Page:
Gophers & Gopher Wire
They are the scourge of nurseries, gardens, lawns, athletic fields, orchards, golf courses and other open public areas. Anyone who lives in an area infested with gophers knows the signs - the mounds of fresh soil dotting the ground's surface.
One gopher can create several mounds in a day. Mounds can interfere with lawn mowers and severely impact the appearance of lawns.
Conditions for digging are ideal in irrigated areas: flower beds, lawns and gardens. Gophers love to eat vines, shrubs, trees, ornamental plants and vegetables.
Their tunnels can cause soil erosion by diverting irrigation water. During a gopher's digging activity, lawn sprinkler systems and plastic water lines can be gnawed on and damaged.
A burrow system can cover an area of 200 to 2,000 square feet. Food storage and nesting areas can be as deep as six feet. Feeding burrows with a 3" diameter are most often 6" to 12" below ground.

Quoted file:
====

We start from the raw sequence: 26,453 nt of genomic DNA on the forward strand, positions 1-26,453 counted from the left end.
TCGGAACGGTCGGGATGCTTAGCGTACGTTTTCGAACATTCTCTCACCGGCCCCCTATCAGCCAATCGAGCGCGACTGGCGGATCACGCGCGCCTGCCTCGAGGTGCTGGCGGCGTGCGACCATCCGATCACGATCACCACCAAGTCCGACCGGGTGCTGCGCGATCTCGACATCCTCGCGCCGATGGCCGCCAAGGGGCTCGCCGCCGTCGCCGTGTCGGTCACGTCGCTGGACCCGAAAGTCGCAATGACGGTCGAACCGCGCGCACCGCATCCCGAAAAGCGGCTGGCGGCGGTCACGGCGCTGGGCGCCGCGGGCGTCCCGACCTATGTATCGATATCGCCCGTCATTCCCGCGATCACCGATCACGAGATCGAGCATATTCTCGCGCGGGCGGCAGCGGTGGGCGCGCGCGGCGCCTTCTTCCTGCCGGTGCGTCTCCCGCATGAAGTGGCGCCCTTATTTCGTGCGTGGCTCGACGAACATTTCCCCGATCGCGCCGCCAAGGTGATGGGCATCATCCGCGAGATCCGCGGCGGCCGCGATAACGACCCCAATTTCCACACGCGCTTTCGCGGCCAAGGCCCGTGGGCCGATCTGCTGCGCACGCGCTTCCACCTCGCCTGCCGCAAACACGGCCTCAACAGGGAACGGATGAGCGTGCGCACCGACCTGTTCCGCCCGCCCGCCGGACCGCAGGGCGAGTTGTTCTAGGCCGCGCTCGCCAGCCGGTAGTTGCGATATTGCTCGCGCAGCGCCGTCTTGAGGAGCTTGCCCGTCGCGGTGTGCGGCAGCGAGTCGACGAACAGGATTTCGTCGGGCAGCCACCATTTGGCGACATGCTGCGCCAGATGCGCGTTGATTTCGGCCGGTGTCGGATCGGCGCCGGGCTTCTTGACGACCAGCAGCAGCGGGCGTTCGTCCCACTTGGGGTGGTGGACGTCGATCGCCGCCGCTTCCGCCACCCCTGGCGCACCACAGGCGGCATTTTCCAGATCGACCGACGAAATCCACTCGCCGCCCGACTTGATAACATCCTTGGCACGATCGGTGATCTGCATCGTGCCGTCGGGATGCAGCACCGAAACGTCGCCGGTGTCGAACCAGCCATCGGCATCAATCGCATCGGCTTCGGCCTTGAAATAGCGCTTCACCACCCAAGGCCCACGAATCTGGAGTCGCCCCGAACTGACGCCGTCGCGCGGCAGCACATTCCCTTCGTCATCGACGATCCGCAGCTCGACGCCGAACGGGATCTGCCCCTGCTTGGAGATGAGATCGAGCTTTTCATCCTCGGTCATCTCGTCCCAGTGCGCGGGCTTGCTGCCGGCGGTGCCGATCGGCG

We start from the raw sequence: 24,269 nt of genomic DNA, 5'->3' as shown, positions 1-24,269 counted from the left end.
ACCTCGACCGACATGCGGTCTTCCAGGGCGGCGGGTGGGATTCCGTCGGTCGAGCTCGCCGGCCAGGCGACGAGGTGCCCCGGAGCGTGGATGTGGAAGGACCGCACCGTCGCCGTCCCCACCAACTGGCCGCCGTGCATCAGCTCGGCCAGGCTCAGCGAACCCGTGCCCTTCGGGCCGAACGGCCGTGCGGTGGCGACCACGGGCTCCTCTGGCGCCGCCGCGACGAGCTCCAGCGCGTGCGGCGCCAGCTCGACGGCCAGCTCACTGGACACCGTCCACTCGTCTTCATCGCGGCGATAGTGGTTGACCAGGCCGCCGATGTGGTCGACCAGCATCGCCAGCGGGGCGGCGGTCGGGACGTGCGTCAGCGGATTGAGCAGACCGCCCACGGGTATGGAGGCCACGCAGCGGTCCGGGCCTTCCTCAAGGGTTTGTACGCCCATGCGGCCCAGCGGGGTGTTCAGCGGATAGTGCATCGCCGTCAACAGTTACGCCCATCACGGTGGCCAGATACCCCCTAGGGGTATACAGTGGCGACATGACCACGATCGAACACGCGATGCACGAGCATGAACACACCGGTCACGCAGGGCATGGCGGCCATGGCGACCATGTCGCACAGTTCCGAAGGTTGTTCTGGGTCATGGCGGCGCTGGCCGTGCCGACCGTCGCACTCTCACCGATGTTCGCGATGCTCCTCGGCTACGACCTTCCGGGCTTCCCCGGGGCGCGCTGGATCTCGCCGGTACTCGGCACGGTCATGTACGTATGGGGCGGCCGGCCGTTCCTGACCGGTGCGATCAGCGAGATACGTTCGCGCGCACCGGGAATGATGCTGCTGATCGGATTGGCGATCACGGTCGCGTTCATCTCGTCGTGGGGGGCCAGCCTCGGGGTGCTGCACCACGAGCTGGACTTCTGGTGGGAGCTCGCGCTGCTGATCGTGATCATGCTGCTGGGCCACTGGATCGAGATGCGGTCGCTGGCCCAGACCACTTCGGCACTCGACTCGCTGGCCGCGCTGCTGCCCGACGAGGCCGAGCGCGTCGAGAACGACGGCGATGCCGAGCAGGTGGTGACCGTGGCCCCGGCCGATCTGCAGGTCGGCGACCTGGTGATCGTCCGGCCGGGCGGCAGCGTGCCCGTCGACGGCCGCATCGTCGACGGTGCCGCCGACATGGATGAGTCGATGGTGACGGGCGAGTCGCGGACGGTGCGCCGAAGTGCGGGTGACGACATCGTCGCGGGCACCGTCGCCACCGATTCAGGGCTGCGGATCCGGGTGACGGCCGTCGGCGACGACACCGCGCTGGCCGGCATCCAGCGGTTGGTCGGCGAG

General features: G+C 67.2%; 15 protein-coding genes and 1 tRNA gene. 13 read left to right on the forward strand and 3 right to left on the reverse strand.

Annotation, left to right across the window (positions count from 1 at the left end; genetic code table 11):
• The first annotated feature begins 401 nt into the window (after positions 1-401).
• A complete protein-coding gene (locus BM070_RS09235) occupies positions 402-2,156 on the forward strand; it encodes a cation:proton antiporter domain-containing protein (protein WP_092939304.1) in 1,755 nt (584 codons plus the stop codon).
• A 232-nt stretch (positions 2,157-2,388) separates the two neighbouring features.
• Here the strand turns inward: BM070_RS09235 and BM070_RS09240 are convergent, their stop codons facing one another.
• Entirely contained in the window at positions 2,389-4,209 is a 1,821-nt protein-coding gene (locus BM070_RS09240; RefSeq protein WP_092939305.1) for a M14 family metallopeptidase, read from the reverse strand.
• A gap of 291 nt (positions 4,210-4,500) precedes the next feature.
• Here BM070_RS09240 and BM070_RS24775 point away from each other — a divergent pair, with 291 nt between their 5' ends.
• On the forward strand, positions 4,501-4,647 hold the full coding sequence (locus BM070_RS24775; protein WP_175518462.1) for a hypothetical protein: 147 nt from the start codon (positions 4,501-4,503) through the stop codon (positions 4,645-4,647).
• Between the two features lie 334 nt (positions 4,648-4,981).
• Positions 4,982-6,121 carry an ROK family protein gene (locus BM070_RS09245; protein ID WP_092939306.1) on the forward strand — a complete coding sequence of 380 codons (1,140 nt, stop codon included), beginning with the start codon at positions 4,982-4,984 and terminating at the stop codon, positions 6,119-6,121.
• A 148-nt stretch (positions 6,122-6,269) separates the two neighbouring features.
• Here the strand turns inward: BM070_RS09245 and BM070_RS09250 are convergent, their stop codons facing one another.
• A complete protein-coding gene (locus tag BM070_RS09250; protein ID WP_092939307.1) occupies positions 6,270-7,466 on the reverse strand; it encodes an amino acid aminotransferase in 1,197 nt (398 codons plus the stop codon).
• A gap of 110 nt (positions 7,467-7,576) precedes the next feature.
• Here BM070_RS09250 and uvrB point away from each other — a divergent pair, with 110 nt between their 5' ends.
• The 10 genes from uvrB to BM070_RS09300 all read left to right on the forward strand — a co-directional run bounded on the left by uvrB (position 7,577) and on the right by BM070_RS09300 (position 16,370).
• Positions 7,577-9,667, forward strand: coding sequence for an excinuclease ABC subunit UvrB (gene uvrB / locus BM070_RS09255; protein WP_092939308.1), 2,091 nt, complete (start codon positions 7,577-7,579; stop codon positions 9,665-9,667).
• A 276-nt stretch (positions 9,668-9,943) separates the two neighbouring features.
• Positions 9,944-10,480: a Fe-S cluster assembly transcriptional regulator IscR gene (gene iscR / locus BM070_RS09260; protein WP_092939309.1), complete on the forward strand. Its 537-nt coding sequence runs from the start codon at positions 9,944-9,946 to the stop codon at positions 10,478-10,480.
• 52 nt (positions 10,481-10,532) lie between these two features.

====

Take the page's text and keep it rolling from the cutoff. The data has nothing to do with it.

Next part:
Perhaps the most effective way to combat the destructive and very costly impact of gophers on gardens, lawns, athletic fields, nurseries and plantings is to bury wire mesh below the ground's surface. Though costly and labor intensive, such a barrier will prevent gophers from burrowing to the surface.
Welded wire - A good mesh to use as gopher wire is 1/2"x1/2" welded wire. This is available in both 19 gauge, hardware cloth, and heavier 16 gauge wire. It comes in both a galvanized after weld and PVC vinyl coated finish. The galvanized finish protects the wire from rust and corrosion. The vinyl coating gives the mesh even longer protection. Widths up to 72" makes it easier to cover large areas with fewer joints.
Woven wire - Hex netting also makes an excellent gopher wire barrier. Vinyl coated 19 gauge, 3/4" and 20 gauge, 1" meshes are available. As with the welded wire, the PVC coating assures years of use. Lighter weight than the welded mesh products, the hex products are easier to work with. Rolls of 1" hex are available in widths up to 90".
Are gophers a problem for you? How have you tried to solve this?
Do you have a solution that's different from using gopher wire you'd like to share?
Information source: UC Statewide Integrated Pest Management Program, University of California, Davis, CA 95616